"God pursues us."

Really? I don't see it. God pursues us when we pursue him, in other words, we have to manipulate his response. How is this different from what I've always believed (as the orphan??) God pursues and blesses the strong "in faith," meaning those who are better than me.
What would happen if I stopped pursuing God? maybe blackness, silence. I fear my entire "spiritual life" would finally crumble; I'm terrified to consider that maybe there really is no one good pursuing me, that it's all just me desperately trying to hang on and if I let go no one, NO ONE will be there to catch me. "God's pursuit of me" seems to me to be merely a religious coating for my endless attempts to get him to act.
"God grants what he commands."

Really? why hasn't he granted to me? Unless he's waiting for MORE FROM ME so that he can respond (conditional!) All this just seems like smoke and mirrors trying to mask the idea that maybe he just doesn't give a damn about me, that "God's pursuit" is really just my religious mania. I don't know how it can be proven one way or the other, other than looking at a bunch of dusty doctrinal statements and try to squeeze life out of them.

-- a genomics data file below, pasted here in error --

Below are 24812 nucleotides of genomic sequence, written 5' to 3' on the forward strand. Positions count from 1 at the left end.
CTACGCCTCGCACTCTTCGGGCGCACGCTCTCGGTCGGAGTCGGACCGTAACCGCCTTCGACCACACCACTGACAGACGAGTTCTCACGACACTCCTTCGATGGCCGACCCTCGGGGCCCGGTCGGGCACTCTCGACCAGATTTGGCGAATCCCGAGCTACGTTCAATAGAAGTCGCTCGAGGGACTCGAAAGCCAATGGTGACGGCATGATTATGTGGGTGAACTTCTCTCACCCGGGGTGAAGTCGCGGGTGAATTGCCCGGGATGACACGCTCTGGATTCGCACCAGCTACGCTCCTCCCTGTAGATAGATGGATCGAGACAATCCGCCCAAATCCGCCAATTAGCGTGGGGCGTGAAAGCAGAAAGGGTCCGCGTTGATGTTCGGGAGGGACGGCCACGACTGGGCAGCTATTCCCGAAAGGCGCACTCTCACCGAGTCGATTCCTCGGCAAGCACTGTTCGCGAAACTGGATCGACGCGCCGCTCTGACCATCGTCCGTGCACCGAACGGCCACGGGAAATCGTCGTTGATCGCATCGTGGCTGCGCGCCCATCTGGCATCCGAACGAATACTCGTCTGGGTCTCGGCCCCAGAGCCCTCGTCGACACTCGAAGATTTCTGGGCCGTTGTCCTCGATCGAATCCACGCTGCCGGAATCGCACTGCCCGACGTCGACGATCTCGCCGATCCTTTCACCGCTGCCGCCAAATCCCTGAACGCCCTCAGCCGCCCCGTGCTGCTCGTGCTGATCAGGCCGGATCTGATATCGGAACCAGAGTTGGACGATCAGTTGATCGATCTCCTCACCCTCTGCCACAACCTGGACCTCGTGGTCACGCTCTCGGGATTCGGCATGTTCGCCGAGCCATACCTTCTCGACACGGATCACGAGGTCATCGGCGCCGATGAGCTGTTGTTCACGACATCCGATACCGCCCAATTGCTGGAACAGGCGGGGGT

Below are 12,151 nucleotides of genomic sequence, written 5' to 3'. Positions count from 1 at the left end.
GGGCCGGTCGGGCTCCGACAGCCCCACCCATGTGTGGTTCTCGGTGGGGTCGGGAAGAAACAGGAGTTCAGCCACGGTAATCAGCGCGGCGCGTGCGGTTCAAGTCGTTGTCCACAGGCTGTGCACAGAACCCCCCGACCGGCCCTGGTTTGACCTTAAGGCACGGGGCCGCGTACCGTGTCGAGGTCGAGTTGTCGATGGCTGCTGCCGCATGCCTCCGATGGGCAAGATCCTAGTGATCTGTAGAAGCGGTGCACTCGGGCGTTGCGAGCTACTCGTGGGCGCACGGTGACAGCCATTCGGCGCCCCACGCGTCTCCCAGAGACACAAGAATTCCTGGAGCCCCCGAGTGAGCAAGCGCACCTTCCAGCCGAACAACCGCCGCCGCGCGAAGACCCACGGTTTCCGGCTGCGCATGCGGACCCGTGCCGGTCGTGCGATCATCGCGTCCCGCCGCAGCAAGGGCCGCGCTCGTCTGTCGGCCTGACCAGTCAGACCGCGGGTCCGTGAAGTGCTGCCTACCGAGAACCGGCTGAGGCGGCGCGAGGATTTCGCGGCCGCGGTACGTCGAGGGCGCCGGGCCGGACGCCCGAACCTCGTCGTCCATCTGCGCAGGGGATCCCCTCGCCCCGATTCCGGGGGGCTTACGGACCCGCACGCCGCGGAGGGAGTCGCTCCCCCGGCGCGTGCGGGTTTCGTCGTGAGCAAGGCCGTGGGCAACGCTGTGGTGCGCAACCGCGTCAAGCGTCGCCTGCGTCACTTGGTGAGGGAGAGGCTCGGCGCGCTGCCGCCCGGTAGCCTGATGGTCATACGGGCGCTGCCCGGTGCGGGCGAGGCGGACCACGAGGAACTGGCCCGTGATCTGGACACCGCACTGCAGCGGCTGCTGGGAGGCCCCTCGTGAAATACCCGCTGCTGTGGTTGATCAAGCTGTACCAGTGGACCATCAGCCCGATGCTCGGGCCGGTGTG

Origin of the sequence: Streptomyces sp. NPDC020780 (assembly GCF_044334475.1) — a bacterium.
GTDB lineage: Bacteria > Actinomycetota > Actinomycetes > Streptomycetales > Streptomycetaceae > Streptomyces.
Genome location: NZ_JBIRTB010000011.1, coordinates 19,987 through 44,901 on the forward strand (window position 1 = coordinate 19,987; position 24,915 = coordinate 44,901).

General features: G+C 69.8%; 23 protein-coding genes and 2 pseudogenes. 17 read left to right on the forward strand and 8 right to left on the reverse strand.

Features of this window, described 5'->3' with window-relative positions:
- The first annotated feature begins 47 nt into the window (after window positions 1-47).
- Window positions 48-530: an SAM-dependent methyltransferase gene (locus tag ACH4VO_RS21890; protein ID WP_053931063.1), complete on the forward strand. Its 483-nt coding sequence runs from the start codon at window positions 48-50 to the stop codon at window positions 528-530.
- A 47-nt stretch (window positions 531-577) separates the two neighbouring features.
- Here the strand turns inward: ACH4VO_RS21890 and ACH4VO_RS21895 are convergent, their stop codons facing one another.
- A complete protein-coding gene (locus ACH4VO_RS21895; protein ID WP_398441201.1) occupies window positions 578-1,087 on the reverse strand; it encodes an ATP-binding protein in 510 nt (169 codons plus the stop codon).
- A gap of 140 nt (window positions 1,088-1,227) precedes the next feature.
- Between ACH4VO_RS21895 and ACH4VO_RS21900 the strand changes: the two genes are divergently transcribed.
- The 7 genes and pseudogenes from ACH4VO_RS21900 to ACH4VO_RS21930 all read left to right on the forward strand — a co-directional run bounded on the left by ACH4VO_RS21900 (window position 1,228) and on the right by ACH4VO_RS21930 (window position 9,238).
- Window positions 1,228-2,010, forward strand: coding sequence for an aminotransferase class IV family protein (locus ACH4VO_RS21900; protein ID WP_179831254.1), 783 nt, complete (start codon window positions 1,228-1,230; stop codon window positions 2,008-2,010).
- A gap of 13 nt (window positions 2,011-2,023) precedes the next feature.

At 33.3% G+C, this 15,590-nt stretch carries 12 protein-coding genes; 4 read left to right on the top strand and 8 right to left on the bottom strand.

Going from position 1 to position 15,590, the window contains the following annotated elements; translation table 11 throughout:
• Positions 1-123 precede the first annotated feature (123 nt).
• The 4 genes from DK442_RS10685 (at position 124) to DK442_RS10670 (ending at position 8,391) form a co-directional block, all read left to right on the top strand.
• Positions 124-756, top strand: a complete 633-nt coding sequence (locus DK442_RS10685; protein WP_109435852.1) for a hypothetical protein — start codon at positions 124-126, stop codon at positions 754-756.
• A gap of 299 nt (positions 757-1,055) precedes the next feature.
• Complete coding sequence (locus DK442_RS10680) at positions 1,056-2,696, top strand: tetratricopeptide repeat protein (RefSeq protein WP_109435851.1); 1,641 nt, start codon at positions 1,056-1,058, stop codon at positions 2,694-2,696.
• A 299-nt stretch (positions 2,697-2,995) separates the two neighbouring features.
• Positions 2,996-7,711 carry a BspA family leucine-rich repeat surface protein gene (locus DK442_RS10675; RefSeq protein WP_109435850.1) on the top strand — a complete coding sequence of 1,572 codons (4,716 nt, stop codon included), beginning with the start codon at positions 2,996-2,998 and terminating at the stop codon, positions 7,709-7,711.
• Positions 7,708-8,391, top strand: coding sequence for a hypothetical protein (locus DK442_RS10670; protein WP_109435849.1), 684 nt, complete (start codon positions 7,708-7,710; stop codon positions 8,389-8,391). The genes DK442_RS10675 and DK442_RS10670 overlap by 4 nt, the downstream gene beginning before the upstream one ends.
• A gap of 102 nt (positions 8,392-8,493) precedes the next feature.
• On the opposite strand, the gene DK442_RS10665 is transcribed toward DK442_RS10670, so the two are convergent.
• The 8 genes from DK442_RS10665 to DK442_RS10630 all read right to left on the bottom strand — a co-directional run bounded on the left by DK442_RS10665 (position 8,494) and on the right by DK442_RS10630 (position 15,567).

What I see in this is the futility of using disciplines and “devotional life” to run from the darkness. This is shown by my rage when expectations remain unfulfilled. The Lord is gently unpacking these things in my soul, as I come to a little more peace with “sinking into” the darkness instead of trying to manipulate it or control it through devotional practice.

Thursday, July 07, 2011

a short update

I haven’t had much to write about lately. I’ve been in the midst of a pretty dark depression for the last few months as we’ve decided to leave our church of 9 years and see what’s out there. We have been visiting a local church with some hope that it will provide a fit for our family.